2014 World Series Preview: San Francisco Giants vs. Kansas City Royals

To show how quickly the Kansas City Royals and San Francisco Giants have emerged as pennant winning teams, one needs to think back to three weeks ago.

It was a time when both teams faced uncertain futures, not because of poor seasons but regular-seasons that were not quite good enough to earn automatic bids into the postseason. By winning less than 90 games, the Royals and Giants had to earn their way in by playing one more game.

It was the dreaded one-game elimination game and the Royals proved it was “easy” by rallying from a four-run deficit in the eighth inning to eventually outlast the Oakland Athletics in 12 innings. The Giants made it look easier by getting a grand slam from shortstop Brandon Crawford in an 8-0 rout of the Pittsburgh Pirates.

Perhaps knowing they can win those games gave the Giants and Royals the confidence to win seven more games or perhaps it already existed.

The confidence became results and now they are in the 2014 World Series starting on Tuesday.

The Giants are trying to have a mini-dynasty going with their third championship in five years while the Royals are going for their second title and first since 1985.

“Being called a dynasty is kind of a perspective thing,” Hunter Pence said to reporters Monday at media day. “It’s an opinion. It can never really be true. What can be true is this team could win it this year. We made it this far, so just focus hard on that. I don’t think we’re playing now for an opinion on dynasties. We’re playing now for the guys and the work and everything that’s put into this year that’s completely unique and separate from years past.”

It’s the World Series that few predicted but one that offers many plot twists. Can Buster Posey stop the Royals’ running game? Can the Giants hit their fly balls to spots the Kansas City speed team in the outfield can’t get to (if such area actually exists)?

Pitching often rules the postseason and this is no different.

The Giants are ruled by their starting pitchers, especially Madison Bumgarner, who has not allowed run in 15 World Series innings and no runs in his last 27 innings in postseason road games.

The Royals are ruled by their three-headed monster in the bullpen with Kelvin Herrera, Wade Davis and Greg Holland, who combined for 30 strikeouts in 25 innings. Teams often talk about the formula of six innings with a lead and then going to the bullpen and the Royals will hope to do that.

The Royals pitch well, play solid defense and get timely hits. The Giants can be described as doing the same three things.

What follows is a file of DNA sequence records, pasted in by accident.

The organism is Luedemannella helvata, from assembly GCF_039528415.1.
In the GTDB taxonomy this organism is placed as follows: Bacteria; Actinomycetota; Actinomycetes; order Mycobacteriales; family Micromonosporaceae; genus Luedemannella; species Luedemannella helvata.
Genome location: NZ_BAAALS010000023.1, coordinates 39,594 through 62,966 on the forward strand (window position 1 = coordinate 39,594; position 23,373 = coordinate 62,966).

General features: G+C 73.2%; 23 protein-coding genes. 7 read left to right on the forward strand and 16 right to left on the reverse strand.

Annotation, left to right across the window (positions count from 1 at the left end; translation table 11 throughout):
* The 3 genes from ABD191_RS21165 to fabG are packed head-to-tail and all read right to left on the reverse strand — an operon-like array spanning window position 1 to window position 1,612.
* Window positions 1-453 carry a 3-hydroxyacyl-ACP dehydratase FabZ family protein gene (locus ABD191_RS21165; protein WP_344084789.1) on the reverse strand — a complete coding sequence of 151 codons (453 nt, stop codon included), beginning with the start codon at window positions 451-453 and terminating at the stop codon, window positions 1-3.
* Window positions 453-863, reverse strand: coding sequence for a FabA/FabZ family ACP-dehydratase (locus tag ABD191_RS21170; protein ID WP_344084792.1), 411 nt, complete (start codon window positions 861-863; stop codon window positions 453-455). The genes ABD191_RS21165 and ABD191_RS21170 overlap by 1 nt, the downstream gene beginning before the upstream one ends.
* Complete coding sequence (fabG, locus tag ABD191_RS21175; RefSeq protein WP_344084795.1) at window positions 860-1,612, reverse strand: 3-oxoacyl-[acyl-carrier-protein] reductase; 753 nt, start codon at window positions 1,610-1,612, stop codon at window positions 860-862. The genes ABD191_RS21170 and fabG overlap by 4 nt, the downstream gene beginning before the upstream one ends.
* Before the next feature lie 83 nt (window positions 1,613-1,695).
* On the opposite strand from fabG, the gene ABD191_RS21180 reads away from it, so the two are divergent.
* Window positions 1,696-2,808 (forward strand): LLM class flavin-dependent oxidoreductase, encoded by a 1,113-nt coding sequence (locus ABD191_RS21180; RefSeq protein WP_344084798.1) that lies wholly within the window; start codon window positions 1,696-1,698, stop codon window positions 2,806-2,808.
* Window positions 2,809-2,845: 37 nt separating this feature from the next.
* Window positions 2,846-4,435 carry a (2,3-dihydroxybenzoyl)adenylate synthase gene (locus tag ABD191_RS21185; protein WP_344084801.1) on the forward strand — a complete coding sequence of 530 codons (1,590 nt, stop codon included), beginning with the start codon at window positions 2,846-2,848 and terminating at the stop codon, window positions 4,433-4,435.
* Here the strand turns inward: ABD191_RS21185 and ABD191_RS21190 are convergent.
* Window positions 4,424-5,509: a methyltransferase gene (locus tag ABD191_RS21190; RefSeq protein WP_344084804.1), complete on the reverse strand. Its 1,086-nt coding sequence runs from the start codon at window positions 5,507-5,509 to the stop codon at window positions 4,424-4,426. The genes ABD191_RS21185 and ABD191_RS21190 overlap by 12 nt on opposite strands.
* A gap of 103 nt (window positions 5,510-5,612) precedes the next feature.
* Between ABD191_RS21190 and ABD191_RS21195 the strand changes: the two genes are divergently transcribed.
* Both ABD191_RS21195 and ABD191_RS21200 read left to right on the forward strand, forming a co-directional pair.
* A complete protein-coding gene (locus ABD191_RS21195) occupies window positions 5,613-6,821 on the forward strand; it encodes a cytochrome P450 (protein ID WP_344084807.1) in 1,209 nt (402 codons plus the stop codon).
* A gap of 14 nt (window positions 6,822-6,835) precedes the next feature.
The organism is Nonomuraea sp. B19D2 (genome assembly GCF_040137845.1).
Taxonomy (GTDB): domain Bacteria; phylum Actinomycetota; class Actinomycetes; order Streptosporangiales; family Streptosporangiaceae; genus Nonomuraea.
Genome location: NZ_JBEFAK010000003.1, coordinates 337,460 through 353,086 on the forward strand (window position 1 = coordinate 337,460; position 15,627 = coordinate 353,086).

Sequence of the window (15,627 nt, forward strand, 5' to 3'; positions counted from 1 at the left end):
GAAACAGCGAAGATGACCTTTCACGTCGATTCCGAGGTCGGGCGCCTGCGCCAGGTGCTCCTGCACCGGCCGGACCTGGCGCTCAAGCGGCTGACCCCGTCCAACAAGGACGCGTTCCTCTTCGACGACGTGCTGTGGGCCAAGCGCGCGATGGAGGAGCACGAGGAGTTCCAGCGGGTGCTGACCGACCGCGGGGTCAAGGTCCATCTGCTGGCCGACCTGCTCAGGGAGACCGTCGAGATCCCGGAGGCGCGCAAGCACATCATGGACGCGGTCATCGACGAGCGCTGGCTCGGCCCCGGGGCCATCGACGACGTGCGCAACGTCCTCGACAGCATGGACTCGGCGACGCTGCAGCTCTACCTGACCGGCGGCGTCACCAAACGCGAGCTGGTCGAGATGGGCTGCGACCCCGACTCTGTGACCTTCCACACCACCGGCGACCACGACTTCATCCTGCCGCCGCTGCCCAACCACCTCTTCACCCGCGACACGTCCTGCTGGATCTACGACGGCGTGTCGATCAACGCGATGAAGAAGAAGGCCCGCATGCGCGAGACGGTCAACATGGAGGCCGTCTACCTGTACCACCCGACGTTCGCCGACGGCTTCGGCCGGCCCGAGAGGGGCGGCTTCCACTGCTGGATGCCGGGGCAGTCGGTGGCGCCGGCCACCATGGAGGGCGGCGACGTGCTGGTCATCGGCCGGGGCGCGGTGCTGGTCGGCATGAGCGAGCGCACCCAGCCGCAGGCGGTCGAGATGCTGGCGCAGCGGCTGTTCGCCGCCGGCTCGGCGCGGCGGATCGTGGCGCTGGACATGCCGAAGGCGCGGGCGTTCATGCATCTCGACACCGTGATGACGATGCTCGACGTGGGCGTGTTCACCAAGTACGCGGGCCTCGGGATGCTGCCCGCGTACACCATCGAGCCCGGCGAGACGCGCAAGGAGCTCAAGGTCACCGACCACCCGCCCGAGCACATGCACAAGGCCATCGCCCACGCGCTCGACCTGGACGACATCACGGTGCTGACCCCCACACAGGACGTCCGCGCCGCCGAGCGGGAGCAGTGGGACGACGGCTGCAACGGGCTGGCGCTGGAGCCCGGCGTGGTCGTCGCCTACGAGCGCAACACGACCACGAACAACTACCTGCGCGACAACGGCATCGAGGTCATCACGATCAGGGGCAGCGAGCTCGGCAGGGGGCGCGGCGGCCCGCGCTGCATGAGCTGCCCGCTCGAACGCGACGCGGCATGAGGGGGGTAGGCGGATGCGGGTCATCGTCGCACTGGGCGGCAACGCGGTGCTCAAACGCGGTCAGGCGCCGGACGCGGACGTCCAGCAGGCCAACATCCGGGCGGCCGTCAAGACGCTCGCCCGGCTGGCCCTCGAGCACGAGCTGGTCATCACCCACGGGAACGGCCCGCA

The differences may lie in the lineups.

The Giants have someone who should be the next face of the game in Posey considering how much he has done in the postseason so early in his career. They also have Hunter Pence, whose unique personality seems to be the emotional cord of the Giants and don’t forget Pablo Sandoval, who can hit the worst pitches and belted three home runs in Justin Verlander two years ago.

The Royals have crashed the party with a lineup of former prospects who have clicked over the last three weeks. Eric Hosmer, Alex Gordon, Mike Moustakas and Billy Butler were all former first-round picks and each delivered big moments in the first eight games.

If the Giants can get the four wins, they’ll become the sixth team besides the Yankees to win three championships in five years. That would match what the Red Sox did twice in the early 20th century, the A’s from 1972 to 1974 and 1910 to 1913, and the Cardinals from 1942 to 1946.

If the Royals can pull off the sweep, they will become the second team since 1969 to go undefeated in the postseason. The other was the 1976 Reds and that is considered one of the best teams in baseball history. The Royals aren’t likely to go unbeaten but if that did happen, it would be a remarkable story to go from one inning away from elimination to unbeaten World Champion.

“We definitely take a lot of pride in it,” James Shields said to reporters Monday. “I think this city has been waiting for this for a long time, and the fact that we’re doing it in the fashion that we are is tremendous. I mean, it’s definitely a special, special moment for us to be able to do that.

And then there’s the managerial matchup.

Bruce Bochy will cement his status as a Hall of Fame manager with a third title while Ned Yost has dealt with criticism for many places through various points of his postseason.

Bochy’s previous opponents did not quite have the bullpen arms that Yost does and if the Royals have the lead through six it’s pretty established who gets used. It’s just a matter of determining the right time to use that bullpen.

Both teams reached the ultimate stage in baseball by winning close games, which is why few people minded the short series. It’s hard to complain about brevity of series when 14 of 25 games have been decided by one run less.

The best thing about the playoffs is that sometimes you never know.

Who knew that the pennant winning home run would be hit by Travis Ishikawa and who expected Sandoval to hit three home runs in a World Series game? Who anticipated Lorenzo Cain hitting .533?

Just like: who expected the Royals and the Giants to be the last two teams standing.

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